In Mumbai, there were just three skyscrapers in 2008 – hundreds of them will have come up by the end of this year. The city’s center of gravity has shifted from the city center to the purpose-built Bandra Kurla Complex, or BKC, a concrete spaghetti sprawl in the city center. The One BKC tower, home to Bank of America and Swiss insurance giant Swiss Re, as well as many others, was purchased by Blackstone, the world’s largest private equity group, for around $300 million in 2019.

Mumbai, of course, is also home to the stock market, which has attracted the savings of India’s rapidly expanding investor class. Banks have made it easier for middle-income Indian families to invest directly. So many novice investors have lost money in risky trading in derivatives — investment securities linked to other securities — that regulators want to rein them in.

A tougher test for India’s economy will be whether it can attract more foreign direct investment – ​​the buying of entire parts of private companies by investors or companies.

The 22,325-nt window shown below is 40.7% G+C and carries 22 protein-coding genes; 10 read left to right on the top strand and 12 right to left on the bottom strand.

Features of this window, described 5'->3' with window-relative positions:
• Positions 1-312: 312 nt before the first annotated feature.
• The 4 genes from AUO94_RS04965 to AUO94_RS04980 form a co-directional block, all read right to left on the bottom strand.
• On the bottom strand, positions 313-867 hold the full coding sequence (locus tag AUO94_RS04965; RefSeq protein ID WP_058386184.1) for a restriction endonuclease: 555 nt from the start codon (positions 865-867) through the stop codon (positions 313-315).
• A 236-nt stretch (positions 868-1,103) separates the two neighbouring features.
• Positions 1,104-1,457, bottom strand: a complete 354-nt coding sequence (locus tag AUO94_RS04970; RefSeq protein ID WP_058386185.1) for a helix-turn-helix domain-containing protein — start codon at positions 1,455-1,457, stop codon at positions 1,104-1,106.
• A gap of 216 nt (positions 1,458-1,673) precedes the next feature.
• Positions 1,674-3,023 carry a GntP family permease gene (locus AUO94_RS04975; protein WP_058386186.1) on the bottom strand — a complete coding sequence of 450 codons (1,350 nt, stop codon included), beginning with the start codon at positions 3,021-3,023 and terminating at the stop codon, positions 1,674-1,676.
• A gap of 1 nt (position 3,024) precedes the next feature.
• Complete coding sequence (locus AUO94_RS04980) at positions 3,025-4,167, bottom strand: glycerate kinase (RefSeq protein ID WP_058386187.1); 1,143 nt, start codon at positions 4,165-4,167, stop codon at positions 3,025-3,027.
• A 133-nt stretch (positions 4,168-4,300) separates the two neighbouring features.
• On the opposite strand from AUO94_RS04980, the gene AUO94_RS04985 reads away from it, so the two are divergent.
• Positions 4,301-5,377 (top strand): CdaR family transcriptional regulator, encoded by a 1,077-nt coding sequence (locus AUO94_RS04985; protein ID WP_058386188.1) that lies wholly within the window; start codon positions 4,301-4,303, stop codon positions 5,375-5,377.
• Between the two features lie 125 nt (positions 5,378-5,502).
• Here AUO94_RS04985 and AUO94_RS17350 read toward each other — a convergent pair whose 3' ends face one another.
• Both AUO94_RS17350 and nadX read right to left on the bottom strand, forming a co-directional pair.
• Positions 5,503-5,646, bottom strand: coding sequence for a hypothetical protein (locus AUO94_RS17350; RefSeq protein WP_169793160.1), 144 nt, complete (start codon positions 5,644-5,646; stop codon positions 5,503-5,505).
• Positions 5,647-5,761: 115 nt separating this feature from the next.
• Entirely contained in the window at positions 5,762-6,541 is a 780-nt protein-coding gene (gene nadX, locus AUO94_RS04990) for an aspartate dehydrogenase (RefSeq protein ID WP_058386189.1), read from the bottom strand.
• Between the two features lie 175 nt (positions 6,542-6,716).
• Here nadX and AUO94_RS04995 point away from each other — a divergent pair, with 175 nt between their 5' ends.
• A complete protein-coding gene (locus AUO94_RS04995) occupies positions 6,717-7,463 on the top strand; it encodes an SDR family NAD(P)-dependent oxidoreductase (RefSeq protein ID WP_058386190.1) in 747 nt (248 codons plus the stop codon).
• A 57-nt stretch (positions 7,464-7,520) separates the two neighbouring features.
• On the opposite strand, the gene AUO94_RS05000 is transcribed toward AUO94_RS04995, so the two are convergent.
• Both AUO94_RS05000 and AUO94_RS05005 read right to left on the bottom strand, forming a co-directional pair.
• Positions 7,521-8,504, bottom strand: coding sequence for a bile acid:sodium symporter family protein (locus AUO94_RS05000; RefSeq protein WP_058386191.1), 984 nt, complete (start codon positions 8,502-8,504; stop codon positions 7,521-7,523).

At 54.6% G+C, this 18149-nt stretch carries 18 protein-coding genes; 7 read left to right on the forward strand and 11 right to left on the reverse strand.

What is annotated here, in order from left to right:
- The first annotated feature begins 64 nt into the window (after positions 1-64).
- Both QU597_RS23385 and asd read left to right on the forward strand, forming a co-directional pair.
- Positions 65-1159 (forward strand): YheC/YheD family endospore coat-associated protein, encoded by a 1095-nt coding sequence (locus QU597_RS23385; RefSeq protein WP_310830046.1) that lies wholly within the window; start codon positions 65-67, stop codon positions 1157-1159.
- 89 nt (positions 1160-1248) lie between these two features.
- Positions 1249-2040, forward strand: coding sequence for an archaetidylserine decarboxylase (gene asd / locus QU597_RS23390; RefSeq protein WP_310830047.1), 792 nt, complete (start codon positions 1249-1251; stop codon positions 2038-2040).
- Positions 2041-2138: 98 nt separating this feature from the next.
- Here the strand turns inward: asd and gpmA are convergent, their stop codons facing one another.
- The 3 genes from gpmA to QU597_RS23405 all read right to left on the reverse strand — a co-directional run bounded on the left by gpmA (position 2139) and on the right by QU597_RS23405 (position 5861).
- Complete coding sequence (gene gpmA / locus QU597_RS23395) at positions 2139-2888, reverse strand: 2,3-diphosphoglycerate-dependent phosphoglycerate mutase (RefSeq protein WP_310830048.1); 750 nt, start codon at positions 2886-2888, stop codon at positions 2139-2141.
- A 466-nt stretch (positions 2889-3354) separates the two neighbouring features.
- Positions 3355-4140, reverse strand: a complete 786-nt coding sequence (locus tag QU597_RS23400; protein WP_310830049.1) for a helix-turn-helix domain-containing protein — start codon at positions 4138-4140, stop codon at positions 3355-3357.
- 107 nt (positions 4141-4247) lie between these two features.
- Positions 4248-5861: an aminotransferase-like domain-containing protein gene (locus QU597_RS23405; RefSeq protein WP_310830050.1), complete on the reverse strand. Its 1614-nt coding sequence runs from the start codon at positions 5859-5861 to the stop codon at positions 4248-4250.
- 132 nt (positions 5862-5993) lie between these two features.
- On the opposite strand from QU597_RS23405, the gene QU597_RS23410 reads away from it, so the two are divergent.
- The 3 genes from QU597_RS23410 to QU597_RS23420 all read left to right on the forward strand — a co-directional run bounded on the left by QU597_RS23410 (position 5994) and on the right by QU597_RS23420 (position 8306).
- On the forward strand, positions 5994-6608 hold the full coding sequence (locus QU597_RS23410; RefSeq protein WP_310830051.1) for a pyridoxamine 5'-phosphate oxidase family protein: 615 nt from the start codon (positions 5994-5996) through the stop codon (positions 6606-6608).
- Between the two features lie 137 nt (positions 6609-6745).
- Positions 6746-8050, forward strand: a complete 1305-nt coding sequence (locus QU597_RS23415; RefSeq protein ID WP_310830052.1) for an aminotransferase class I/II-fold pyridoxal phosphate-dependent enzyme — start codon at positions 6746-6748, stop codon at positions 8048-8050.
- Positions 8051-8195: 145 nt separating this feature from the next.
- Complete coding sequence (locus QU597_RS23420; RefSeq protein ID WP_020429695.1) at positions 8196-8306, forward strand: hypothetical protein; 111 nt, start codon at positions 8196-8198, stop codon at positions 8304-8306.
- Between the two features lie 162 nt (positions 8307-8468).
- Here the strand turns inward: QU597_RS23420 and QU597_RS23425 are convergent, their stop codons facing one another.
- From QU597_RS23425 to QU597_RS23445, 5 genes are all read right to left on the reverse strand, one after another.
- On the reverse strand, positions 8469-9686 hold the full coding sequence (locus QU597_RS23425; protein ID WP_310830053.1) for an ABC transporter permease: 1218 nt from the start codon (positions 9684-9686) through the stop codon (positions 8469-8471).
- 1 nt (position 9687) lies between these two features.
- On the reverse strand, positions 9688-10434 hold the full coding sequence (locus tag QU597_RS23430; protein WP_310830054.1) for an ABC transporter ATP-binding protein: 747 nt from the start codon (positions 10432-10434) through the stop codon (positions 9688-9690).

Nivruti Rai, managing director of Invest India, a joint venture between the Ministry of Commerce and private chambers of commerce, is trying to smooth the way. Ms. Rai is well positioned for the role, having spent nearly 30 years at Intel, spanning India and America.

“I’m a woman, I come from technology, from a multinational,” she said, “and I live in India. All of this sends a message.”

More long-term foreign financing would help strengthen and stabilize the Indian rupee. Investors who make such financial commitments also tend to bring technical expertise.

“We may be lacking capital, and in some places we may be lacking technology,” she said.

Ms Rai has a lofty target – $100 billion in foreign direct investment. This is higher than what India achieved in 2021, which was a record, and much higher than what it is now. Inflows fell 16.8% last year, to just over US$28 billion. Foreign investment declined in many parts of the world in 2023, but India, like China, was hit especially hard. However, Rai foresees a new round of investment activity focusing on Indian companies in healthcare technology, clean energy and artificial intelligence.

Modi has promised a tenfold increase in India’s economy by 2047, in time for the 100th anniversary of its independence. To get there, Rai noted, the country will need an even faster growth rate, and that means more of “those investors we’re trying to attract.”